In an idle moment - I have them quite often now that I don't have to do any work - I happened to be reading about the great Lakota Sioux warrior Crazy Horse. I've always found American Indians history fascinating and I think there's a lot we can learn from their lifestyle, beliefs and traditions.There can be no doubt that they have been grievously wronged by the white man. However it seems to me they've never taken a step back in the face of aggression even when horrendously outgunned.
Facing down adversity is an admirable quality which could stand the mens 2's in good stead so there might be a lesson to be learned here. You may scoff but at least have the good grace to hear me out.
On Saturday we were playing Aylesbury 1's away The previous week they had suffered a calamitous defeat to OMT. In case any of the Aylesbury side might read this report I will spare the details - suffice to say it may not have been their finest hour. To me this fixture had all the makings of a banana skin so, in the interests of self preservation, after last week's abject performance in front of goal, I stocked up on Beta Blockers anticipating a stressful 70 minutes on the side line.
We had a full complement of 15 players all of whom arrived full of beans except Edmiston Junior who told his Mum to go to the Aylesbury clubhouse rather than the pitch where the match was to be played. Well done James! He therefore arrived for the post match curry 2 hours before it was to be served and before the match rather than after it.
Now I have to record that despite taking 4 points out of 6 from our first two matches I don't actually think the boys have yet been entirely ruthless in front of goal. If we were to achieve an improvement in our match execution then doing it in the opposition's circle where the battle might be at its hottest would be the best place to start. Bear with me and you'll see where this is going.
As for the match the 2's grabbed an early goal through Bas Marshall which rather tweaked the home side's tail as they immediately fashioned a nicely contrived move to score from open play which was followed by a very competent penalty corner finish. Aylesbury 2 Hawks 1. Not the doddle some had anticipated and my blood pressure was starting to move steadily upwards.
Enter Freddie Smith aka Crazy Horse.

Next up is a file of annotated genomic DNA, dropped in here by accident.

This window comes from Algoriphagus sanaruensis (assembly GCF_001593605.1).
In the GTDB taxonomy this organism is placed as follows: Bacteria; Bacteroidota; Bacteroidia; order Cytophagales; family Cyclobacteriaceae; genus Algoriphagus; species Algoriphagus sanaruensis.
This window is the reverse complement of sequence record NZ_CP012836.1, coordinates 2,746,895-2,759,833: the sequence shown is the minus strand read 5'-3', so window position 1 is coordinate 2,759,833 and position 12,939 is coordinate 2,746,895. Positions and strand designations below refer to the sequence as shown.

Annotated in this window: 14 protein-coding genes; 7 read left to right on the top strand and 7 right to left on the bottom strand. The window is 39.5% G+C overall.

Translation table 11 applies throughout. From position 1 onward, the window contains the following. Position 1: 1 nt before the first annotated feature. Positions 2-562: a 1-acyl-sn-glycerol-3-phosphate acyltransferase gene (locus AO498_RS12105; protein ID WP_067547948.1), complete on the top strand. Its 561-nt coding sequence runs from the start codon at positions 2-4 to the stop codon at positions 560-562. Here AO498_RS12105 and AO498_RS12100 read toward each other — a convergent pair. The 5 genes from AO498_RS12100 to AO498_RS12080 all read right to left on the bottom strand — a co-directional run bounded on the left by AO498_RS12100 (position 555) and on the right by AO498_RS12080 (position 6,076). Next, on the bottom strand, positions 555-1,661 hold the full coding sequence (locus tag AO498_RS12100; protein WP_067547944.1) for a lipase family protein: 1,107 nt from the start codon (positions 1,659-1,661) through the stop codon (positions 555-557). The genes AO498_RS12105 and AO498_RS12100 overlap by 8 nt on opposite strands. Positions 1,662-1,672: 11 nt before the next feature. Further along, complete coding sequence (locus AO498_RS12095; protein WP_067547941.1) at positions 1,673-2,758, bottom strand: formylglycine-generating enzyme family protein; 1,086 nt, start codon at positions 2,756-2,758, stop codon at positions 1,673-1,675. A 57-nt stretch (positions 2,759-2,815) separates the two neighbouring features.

Now the connection here is not as contrived or outrageous as you might think. Consider the following. The Sioux leader was born in around 1842 to two members of the Lakota tribe. His father , an imposing well built man, was himself known as Crazy Horse. His mother "Rattling Blanket Woman " (I promise this is not a fabrication) gave him the nickname Curly because of his light curly hair (spooky or what :- Editor) His actual name at birth was "In the Wilderness". (The Smith family live in rural Oxfordshire- Ed).
By the age of 13 the young man was leading raiding parties against rival tribes (at about the same age Freddie was scoring goals against other school and club sides - OK he hasn't scalped anyone yet as far as I know but these are more enlightened times :- Ed). By 18 he was leading war parties against all tribal enemies.
And thus it came to pass at Aylesbury that the 2's, lead by a reincarnation of Crazy Horse inspired by his spiritual ancestor at the Battle of Little Big Horn, put the home side to death with 3 goals.
I'll be very happy if the boys can continue to replicate the same hunger in front of goal we demonstrated on Saturday.
8-2 it finished as the 2's gradual improvement gathers pace marred, sadly, by the wrist fracture sustained by Simon Robinson which brought his participation in the scrap to an abrupt and very painful end.
Finally it is said that as a result of his exploits in battle In the Wildrness was renamed Crazy Horse and his father accepted the name "Worm" - say no more.
Oxford Uni 2's next week - which should be interesting.